by Matt Gibson
The loquat tree is an evergreen from the rose family and a native of Southeast China. Today, it can be found in warm regions throughout the world, especially in subtropical areas with temperate climates. Japan is the number one producer of loquat trees in the world, followed by Israel and Brazil. They are also popular in Spain and the Southeastern United States. Loquat is cultivated for both ornamental and culinary purposes.
Ornamentally, it’s coveted for both its large dark green foliage which is downy when leaves are young and leathery as leaves get older, as well as its clusters of white, delicate, highly-fragrant one-inch flowers. Loquat flowers bloom in fall and winter and attract lots of bees for pollination. Immature flowers have a wooly texture and appear in clusters at the end of branches in groups of five to 20.
Culinarily, loquat is cultivated for its fruit, which blossoms give way to as they fade. The fruit is one to two inches long, yellow-orange hued, and round or slightly pear-shaped, and ready to harvest 90 days after pollination of the flowers. The inner-flesh of the fruits vary in color from orange to yellow or white, and is similar in texture to apples.
Loquat is high in dietary fibers, vitamin A, B6, B9 and minerals potassium, copper, and iron. The fruit of the loquat has a complex flavor profile that draws comparisons to lemon, grape, cherry, plum, apricot, or some odd combo the aforementioned comparisons. Depending on the tree and the ripeness of the fruit in question its fruit can be slightly acidic to very sweet, sometimes it is both sweet and acidic simultaneously, like plums.
Loquat is eaten fresh or made into pie, jelly, jam, marmalade, chutney and syrups. The fruit is also used to make certain varieties of plum wine. The leaves of the loquat tree are dried and used to make herbal tea. The seeds contain cyanogenic glycosides, a group of toxic compounds that can cause intoxication and mild sickness if ingested.
Varieties of Loquat Trees
There are over 800 different cultivars of loquat in Asia, though only around 20 are cultivated around the world. Among those 20 varieties, there are two distinct types, Chinese and Japanese loquats. Japanese loquats have smaller amounts of seeds, paler skin and fruit, and tend to mature early in the growing season. Chinese loquats have darker flesh and pulp, larger amounts of seeds, and are ready for harvest later in the growing season. Here are a few of the more popular cultivars that we recommend if you are growing loquat to harvest the fruit:
Emanuel – Emanuel loquat trees produce medium-sized pear-shaped fruit with a thin peel. Skin and pulp are both dark yellow and fruit flavor is mildly-sweet and very tasty.
Tanaka – Tanaka is the most popular variety in Spain and Portugal due to its extraordinary flavor. Its fruit is small and round with a thin, dark yellow peel and pinkish orange pulp.
Juda – The Juda loquat tree produces medium to large pear shaped fruit. The fruit has a thin pinkish orange peel and dark yellow pulp, with a flavor profile that is both sweet and mildly tart.
Mogi – Mogi are self-seeding loquat trees which produce medium sized pear-shaped fruit. The fruit has a thin orange peel and orange pulp and is mildly sweet and delicious.
Oliver – Oliver loquat trees produce medium to large pear-shaped fruit that is very sweet. The fruit has a thick orange peel and pinkish-orange pulp.
Thales – Thales loquat trees produce sweet pear shaped fruit. The loquats have thin dark yellow to orange peels and yellow to orange pulp with a sweet, lasting flavor.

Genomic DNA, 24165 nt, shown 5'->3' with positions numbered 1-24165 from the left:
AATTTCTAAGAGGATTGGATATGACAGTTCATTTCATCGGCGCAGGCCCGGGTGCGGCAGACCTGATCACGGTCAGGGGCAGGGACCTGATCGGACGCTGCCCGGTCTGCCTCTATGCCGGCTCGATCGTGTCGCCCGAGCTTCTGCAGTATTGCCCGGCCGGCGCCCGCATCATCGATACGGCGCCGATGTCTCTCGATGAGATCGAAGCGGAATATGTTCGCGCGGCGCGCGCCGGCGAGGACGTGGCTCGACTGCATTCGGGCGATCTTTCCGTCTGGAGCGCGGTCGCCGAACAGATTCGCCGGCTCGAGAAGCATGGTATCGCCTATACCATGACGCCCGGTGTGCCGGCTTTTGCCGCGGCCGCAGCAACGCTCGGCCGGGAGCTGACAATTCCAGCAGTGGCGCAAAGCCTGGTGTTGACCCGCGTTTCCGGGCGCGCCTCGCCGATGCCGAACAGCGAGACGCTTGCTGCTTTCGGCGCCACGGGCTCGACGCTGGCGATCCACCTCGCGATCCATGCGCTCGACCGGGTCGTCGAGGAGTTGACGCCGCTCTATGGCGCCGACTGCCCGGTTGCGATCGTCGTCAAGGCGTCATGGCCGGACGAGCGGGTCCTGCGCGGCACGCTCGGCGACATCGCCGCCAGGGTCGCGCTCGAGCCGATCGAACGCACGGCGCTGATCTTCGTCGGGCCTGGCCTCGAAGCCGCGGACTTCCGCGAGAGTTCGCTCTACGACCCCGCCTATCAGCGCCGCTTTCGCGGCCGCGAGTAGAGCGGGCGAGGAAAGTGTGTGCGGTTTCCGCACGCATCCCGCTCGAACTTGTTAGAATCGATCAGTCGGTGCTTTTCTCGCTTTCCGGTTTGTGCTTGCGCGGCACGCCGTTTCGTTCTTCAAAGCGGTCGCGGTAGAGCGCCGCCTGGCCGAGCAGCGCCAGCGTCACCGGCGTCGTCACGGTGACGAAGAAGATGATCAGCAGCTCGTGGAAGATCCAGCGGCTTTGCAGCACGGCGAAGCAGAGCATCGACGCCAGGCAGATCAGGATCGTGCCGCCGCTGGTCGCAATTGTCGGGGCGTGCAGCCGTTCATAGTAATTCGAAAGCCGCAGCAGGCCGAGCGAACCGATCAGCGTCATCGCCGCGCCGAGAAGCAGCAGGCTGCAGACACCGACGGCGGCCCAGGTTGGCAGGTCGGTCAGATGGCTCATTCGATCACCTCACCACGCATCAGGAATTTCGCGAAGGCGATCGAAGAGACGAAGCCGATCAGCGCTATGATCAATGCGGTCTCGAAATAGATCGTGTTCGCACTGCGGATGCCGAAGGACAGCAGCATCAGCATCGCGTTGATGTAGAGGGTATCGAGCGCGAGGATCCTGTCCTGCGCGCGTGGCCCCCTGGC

Wolfe – Wolfe loquat trees produce huge pear-shaped fruit with a thin, light-yellow peel and white to pinkish-orange pulp. The complex and distinct flavor of wolfe loquats is sweet, tart, and spicy.
Gold Nugget – Gold Nugget loquat trees are early-maturing and self-seeding They produce round, medium to large, thick-skinned, orange-colored fruit that is semi-sweet and subtle in flavor. Often grown for ornamental purposes.
Growing Conditions for Loquat Trees
Loquat trees are only hardy in USDA zones eight and above (preferably eight through 10 and are very sensitive to cold weather. The trees will survive temperatures as low as 10 degrees F without much structural damage, but temperatures 27 degrees F and below will kill off the flowers and the fruit quickly. If you only have room for one tree, you can get a good yield from a single loquat tree but you will want to make sure you plant a self-pollinating variety such as the Gold Nugget or Mogi cultivars, as most varieties need multiple trees in order to pollinate.
Choosing Locations for Loquat Trees
Select a location with plenty of room for the tree to spread out without being crowded by other large trees, shrubs, buildings, electrical lines, or other large structures. A mature loquat tree will grow 25 feet tall with a canopy of 15 to 20 feet. Choose a bright, sunny location as loquat trees prefer full sunlight but will tolerate partial shade (though you may not see as much fruit production). Soil type and pH does not matter but they do seem to prefer acidic soil to alkaline soil.
How to Plant Loquat Trees From Seedlings
Growing loquat trees from seed is practically impossible. Instead, purchase seedlings with full sets of roots online from Amazon https://amzn.to/37hJKCh or from your local gardening center or nursery. You will receive a full set of instructions for how to plant your seedlings with your purchase.
Watering Requirements of Loquat Trees
Young loquat trees need to be watered every other day to keep the roots moist. After the first week, you can reduce the watering regimen to twice a week if it’s especially dry or hot, allowing the rain to handle the duties otherwise. Stick with this watering schedule for two to three months until the tree is firmly established and reduced to once per week during dry periods afterwards.
Soil Requirements of Loquat Trees
Loquat trees are not very particular about soil requirements as long as it’s not salinated. The pH level is not a concern, nor the amount of organic matter, as long as the soil is well draining and fertilizer needs are being met.
Nourishing Loquat Trees With Fertilizer
Loquat trees need a 6-6-6 fertilizer throughout their lifespan. For the first year, they need one fourth of a pound of it applied every two months. Once it begins to bear fruit, loquat trees require one pound of 6-6-6 fertilizer for every eight feet of height applied just after flowering in early March or in the beginning of summer.
For organic gardens, substitute two tablespoons of greensand, one tablespoon of rock phosphate and two to three pounds of aged manure during the first year of growth and eight tablespoons of greensand, four tablespoons of rock phosphate and 12 pounds of aged manure just after flowering in March or the first week of summer.